11 July 2016

Grizzly Creek

White River National Forest



Glenwood Canyon... what a place. The "jewel of the interstate system", it says so right there on the signs. It is probably true, too. I was giddy approaching Hanging Lake. It might actually be early enough to get a parking spot! One of the dangers of being too lazy to reach over and give the clock one click to be set correctly just because it will take another eleven clicks to set it again in two weeks is that it is later than I think. Since I am listening to radio episodes of Lights Out, the speakers keep reminding me that it is later than I think, but the actual fact only sank in as I stacked up behind a line of cars that stretched almost to the entry. Never mind. I turned around and dealt with the most pleasant bit of being forced into one lane for construction in the nation before popping out again at Grizzly Creek. This is a huge rest area with more than enough parking. The Colorado River flows fat beside it and there is a pull out for rafters. Most of the parking is along the south side of the interstate beside the river, but there is a little lot on the north side and this is where the hiking trail is found.

Grizzly Creek
The first taste at the end of the canyon.

There is an informative sign about the history of diverting water from this creek to nearby No Name Creek to supply Glenwood Springs with sufficient water. There is a second sign to note in no uncertain terms that you will not get to Hanging Lake following this trail. The trail itself is an old road, or at least it has an old gate on it. There is a cute log picnic table and many use trails make their way to the water. Even with the diversion three miles up, it is quite enough to make most southern California rivers jealous outside of a winter surge.

wooden gate
A gate. How quaint.

flow of the creek
Taking a peek at the creek along a use trail that access it.

There is no need to sneak along the use trails to see the creek, the proper trail brings that into view soon enough. Any resemblance to a road quickly vanishes as it makes its gentle climb into the narrow canyon. Besides views of the creek, there are also views of the walls and trees stretching for the sun and trees trying to climb those walls.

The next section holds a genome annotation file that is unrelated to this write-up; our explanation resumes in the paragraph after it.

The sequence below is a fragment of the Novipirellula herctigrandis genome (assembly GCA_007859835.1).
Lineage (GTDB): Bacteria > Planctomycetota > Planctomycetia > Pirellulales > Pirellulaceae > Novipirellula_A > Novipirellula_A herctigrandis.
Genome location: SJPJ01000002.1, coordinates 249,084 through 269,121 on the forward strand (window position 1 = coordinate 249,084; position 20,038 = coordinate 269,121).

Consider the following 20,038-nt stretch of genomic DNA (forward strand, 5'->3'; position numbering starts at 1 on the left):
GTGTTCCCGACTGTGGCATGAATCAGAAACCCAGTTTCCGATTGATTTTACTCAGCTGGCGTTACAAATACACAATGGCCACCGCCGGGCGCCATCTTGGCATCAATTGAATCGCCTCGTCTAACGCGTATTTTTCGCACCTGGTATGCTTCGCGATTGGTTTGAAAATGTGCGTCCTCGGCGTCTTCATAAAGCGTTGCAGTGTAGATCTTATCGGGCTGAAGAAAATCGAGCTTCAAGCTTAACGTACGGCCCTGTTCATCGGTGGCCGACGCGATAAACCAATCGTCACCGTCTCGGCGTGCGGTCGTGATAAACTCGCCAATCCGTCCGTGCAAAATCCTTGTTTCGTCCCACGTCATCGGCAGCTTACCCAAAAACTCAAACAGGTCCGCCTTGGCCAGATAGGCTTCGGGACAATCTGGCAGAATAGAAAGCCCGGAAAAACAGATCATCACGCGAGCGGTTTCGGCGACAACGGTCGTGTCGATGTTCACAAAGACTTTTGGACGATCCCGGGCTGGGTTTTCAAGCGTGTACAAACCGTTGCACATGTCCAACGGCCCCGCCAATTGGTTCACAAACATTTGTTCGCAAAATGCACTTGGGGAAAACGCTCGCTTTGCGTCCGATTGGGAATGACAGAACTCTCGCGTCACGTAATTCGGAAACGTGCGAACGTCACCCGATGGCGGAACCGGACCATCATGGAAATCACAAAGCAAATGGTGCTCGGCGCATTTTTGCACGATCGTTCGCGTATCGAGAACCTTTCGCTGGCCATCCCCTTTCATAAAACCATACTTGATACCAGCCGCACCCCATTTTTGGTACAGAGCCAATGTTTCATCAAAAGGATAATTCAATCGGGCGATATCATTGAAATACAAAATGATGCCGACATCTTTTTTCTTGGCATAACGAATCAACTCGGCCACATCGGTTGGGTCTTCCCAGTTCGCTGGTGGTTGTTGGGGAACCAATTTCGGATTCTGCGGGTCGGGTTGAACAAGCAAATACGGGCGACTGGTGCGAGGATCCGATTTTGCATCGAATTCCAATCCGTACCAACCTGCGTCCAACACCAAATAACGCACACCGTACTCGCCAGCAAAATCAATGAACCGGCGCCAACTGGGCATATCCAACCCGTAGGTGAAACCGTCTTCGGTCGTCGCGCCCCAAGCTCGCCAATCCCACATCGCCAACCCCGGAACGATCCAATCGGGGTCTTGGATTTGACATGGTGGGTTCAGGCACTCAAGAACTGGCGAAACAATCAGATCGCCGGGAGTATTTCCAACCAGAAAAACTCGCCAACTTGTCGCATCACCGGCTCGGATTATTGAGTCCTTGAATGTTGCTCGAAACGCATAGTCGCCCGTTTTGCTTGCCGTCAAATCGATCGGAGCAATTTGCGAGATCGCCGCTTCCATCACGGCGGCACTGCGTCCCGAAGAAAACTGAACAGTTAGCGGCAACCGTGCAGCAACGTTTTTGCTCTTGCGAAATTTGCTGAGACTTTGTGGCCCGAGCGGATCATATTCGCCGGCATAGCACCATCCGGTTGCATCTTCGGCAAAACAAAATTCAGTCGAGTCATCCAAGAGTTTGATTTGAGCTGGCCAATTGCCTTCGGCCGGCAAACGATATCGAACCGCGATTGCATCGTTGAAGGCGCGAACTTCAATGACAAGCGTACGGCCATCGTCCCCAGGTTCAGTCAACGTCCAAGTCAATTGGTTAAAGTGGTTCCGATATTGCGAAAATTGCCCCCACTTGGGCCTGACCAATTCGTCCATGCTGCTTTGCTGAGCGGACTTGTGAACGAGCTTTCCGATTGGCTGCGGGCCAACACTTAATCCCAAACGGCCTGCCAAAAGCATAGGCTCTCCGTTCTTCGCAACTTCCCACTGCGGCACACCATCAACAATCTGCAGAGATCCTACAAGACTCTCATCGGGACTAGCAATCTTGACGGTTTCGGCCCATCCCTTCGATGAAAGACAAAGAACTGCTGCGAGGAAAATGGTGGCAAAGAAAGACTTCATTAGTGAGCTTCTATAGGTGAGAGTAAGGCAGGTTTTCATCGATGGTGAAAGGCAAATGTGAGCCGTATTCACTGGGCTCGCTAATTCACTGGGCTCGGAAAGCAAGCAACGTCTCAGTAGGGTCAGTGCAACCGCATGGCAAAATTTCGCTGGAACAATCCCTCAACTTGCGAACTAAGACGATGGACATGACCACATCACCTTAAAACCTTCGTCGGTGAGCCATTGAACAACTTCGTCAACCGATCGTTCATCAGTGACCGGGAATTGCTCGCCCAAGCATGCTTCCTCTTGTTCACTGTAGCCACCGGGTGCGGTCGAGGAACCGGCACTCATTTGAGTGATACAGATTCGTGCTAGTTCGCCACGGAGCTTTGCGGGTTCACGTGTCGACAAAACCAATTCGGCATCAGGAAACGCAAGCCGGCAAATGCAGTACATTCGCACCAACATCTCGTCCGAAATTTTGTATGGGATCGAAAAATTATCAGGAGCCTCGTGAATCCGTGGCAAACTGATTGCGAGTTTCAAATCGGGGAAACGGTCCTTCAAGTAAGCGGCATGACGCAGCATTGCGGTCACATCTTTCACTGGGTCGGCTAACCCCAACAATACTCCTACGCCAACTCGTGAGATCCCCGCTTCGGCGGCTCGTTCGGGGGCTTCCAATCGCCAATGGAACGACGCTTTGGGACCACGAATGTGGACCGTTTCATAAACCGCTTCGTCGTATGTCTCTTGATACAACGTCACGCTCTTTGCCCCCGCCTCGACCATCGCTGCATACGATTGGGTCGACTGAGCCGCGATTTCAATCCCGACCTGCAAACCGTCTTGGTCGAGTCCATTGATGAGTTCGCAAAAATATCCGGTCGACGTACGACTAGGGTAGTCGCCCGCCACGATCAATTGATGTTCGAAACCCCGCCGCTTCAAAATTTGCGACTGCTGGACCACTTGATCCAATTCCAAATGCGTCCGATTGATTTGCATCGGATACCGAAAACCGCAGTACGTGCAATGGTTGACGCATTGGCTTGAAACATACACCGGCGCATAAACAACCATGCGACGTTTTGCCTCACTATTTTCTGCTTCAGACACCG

scree slope
Walls beside me are scree slopes leading to hints of cliffs above.

creek to top
It requires a composite photo to take in the other side from the creek to the top.

When the big things get a little too close at hand to really look at, it is good to have a few little things to dazzle as well. This is still early summer, so there is plenty of that.

purple flowers
Some fading purple in the sun.

high cliffs
And drawing attention back to those high cliffs.

red bunches
The ripening fruit of some berry.

water in the canyon
The ever present antics of water below.

A nice rock and interesting upper rocky tributary inspire me to stop for the lunch whose time has now come and to break in the new sketch book. It is the same as an old one and has a little more space than the last one. Oh, and a bit of tooth.

high canyon tributary
What hides in the high canyon?

I am aiming at a return time, but if I turn back now, I will be early. I head up a little further to see a little more.

white water
And always there is the roar.

drinking nectar
A butterfly minds its own business with a scarlet bugler.

pointies
Up ahead, more high cliffs loom.

Eventually, I do turn and make my way down again. I do still want to get up that other trail.

mossy overhanging rock
A rock well loved by the mosses of the area.

creek and trail
Returning the way I came.

eaten leaves
Some insect has made lace of some of the leaves.

It is easy to find sights and details I missed on the way up. There is always so much to see in an area.

high canyons
Tiny slots seem to have formed above.

tree covered wall
The distant wall of Glenwood Canyon is tree covered at the mouth.

picnic table
Another log picnic table beside the creek.

And all of this is right next to the interstate, not that you would hear or see it after a minute of hiking.

Glenwood Canyon
Trucks on one side, trains on the other, and rafts down the middle.




©2016 Valerie Norton
Posted 4 August 2016

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